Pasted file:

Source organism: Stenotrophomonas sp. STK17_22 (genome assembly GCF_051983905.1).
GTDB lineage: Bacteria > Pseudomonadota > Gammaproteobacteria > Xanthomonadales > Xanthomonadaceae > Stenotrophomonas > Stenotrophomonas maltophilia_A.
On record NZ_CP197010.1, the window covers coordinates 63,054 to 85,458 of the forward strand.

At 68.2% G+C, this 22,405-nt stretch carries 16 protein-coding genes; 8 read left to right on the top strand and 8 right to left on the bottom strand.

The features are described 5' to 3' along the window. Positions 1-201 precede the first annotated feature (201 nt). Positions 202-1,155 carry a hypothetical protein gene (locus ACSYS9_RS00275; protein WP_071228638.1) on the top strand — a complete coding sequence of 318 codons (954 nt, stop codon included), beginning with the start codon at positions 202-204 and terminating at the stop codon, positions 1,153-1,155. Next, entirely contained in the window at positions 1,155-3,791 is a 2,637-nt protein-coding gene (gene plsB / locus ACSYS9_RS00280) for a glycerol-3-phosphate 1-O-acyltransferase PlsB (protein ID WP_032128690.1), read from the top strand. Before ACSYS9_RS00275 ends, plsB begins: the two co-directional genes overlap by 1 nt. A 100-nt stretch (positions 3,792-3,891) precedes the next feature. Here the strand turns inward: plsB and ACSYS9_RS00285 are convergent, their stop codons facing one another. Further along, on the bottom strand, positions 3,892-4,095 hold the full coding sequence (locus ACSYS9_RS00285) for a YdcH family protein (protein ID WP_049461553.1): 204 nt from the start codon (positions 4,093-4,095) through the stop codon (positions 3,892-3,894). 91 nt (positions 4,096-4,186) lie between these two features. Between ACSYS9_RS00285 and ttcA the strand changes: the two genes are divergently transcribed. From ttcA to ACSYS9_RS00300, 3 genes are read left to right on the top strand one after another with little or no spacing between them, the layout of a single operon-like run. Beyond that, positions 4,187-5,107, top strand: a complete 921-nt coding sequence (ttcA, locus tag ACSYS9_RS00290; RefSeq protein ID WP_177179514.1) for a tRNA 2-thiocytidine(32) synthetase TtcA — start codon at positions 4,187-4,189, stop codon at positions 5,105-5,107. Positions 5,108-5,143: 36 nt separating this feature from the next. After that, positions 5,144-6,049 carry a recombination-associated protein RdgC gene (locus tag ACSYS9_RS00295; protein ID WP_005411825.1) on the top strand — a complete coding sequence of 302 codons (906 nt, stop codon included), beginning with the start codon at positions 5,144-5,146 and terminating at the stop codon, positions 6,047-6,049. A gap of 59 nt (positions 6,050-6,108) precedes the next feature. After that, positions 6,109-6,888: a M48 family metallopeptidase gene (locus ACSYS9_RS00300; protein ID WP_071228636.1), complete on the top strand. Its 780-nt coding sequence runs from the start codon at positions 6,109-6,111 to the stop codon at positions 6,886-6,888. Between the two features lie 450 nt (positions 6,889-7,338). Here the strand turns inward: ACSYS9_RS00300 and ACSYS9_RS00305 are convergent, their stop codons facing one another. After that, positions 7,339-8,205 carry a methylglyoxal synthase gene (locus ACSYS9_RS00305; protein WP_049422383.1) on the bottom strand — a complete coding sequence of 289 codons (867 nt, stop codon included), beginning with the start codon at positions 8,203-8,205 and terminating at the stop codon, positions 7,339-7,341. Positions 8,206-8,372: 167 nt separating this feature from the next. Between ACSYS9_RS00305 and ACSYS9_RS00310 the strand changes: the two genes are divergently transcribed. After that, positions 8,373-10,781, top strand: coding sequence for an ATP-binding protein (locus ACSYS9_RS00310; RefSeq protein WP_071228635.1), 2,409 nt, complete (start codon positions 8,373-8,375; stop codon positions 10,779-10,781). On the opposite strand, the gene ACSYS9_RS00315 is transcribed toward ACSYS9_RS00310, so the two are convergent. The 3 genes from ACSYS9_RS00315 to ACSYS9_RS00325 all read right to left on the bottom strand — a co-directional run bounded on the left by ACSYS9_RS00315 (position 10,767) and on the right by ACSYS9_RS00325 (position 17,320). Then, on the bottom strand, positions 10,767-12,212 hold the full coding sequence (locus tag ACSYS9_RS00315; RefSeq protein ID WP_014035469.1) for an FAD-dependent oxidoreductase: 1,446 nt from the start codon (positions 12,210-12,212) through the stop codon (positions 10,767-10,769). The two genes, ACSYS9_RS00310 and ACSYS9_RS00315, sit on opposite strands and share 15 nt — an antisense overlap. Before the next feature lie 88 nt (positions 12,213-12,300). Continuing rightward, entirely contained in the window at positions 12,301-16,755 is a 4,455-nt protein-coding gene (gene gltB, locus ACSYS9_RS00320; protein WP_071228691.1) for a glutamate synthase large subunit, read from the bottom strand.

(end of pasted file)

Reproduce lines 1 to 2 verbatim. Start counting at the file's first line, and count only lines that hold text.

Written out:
Source organism: Stenotrophomonas sp. STK17_22 (genome assembly GCF_051983905.1).
GTDB lineage: Bacteria > Pseudomonadota > Gammaproteobacteria > Xanthomonadales > Xanthomonadaceae > Stenotrophomonas > Stenotrophomonas maltophilia_A.